The word sukkah means to cover, as in protection. God’s hand was Moses’ sukkah in the cleft of the rock. When Moses asked the Lord to show him His glory, God said to Moses: Behold, there is a place by me, and you shall stand upon a rock: And it shall come to pass, while my glory passes by, that I will put you in a cleft of the rock, and will cover you with my hand while I pass by.” (Exodus 33:21-22)
Whatever victory king David achieved, he acknowledged that the Lord was a sukkah of protection in the battle. He praised God with this song of deliverance from Psalm 140:7, “O God the Lord, the strength of my salvation, thou hast covered my head in the day of battle.”
And there shall be a tabernacle for a shadow in the daytime from the heat, and for a place of refuge, and for a covert from storm and from rain. (Isaiah 4:2-6)
When the Scripture promises, “there shall be a tabernacle” that, too, is the sukkah. In the Kingdom, Messiah will be all the protection Israel or any nation will ever need. Our security is not found in our own abilities or possessions, but in Him, our Sukkah. Though to the world we may look weak and frail, in Messiah we are secure and strong. He will cover and protect us. Paul seems to hint at this very idea when he writes, Therefore if anyone is in Messiah, he is a new creature; the old things passed away; behold, new things have come. (2 Corinthians 5:17)
In Yeshua we are a new creation, but only in Him. Whether in war or wilderness, in Yeshua our Sukkah, and in Him alone, we are secure. God has fully provided our salvation and new life.
There is an additional reason God wants future generations to remember the wilderness experience. Sukkot testifies to the transitional nature of this world, and helps us remember the temporary nature of this life. There was no true rest in the wilderness. The booth itself had to be a temporary dwelling, we are to “dwell in a temporary abode” (Leviticus 23:42).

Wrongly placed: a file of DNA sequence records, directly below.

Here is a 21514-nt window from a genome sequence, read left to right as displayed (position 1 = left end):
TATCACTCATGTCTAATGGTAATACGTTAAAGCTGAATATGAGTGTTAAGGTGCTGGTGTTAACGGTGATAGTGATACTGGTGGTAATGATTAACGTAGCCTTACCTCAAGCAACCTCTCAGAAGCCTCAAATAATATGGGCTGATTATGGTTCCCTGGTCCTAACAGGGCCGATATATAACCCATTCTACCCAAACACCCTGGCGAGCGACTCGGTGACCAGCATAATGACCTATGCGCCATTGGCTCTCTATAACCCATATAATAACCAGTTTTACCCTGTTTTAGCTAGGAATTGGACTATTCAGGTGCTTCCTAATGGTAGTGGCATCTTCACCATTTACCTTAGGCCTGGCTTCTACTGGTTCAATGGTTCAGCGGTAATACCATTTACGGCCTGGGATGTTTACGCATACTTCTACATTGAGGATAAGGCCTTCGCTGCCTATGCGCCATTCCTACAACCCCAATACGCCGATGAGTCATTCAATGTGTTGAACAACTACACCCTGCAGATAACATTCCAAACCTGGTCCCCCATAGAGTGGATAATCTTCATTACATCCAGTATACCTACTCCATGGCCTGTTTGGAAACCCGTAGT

When you live in booths you testify to your neighbors that this world is temporary and is not your home; we are all just passing through. Whatever you and I own now will one day pass away. My certain hope is to one day be with God, in the true Promised Land of Heaven. Even the Patriarch Abraham had this hope.
By faith he [Abraham] lived as an alien in the land of promise, as in a foreign land, dwelling in tabernacles with Isaac and Jacob, fellow heirs of the same promise. For he looked forward to the city that has foundations, whose architect and builder is God. (Hebrews 11:9-10)
All of this present age (Olam HaZeh) is like the wilderness. Therefore, just as we were not to live as permanent residents of the wilderness, so let us not live as though this temporal world is our permanent home. Like Abraham, we also look forward to our heavenly home, which our Lord has gone ahead of us to prepare:
Yeshua said, “In my Father’s house are many mansions: if it were not so, I would have told you. I go to prepare a place for you. And if I go and prepare a place for you, I will come again, and receive you unto myself; that where I am, there ye may be also.” (John 14:2-3)
OUR ETERNAL SUKKAH
One day we will be in the very presence of the Lord, and still Sukkot will be pictured as the eternal hope of all who believe in Yeshua. There will be no more hunger, thirst, or weeping because “the Lamb in the center of the throne will be their shepherd, and will guide them to springs of the water of life; and God will wipe every tear from their eyes” (Revelation 7:17). Why will this be so fulfilling? We will be covered by “the Lord’s tabernacle [sukkah]” (Revelation 7:15). Every nation, tribe, people, and language will give honor and praise to Yeshua, the Lamb, the Lord of hosts, “when He comes, in that day, to be glorified in His saints and to be admired among all those who believe” (2 Thessalonians 1:10). This will happen because Messiah our Sukkah will dwell among us:
And I heard a loud voice from the throne, saying, “Behold, the tabernacle of God is among men, and He will dwell among them, and they shall be His people, and God Himself will be among them, and be their God.” (Revelation 21:3)
As we anticipate Thanksgiving Day, let us be thankful for His protection and provision in all circumstances, and appreciate the covering He provides in all seasons of our lives.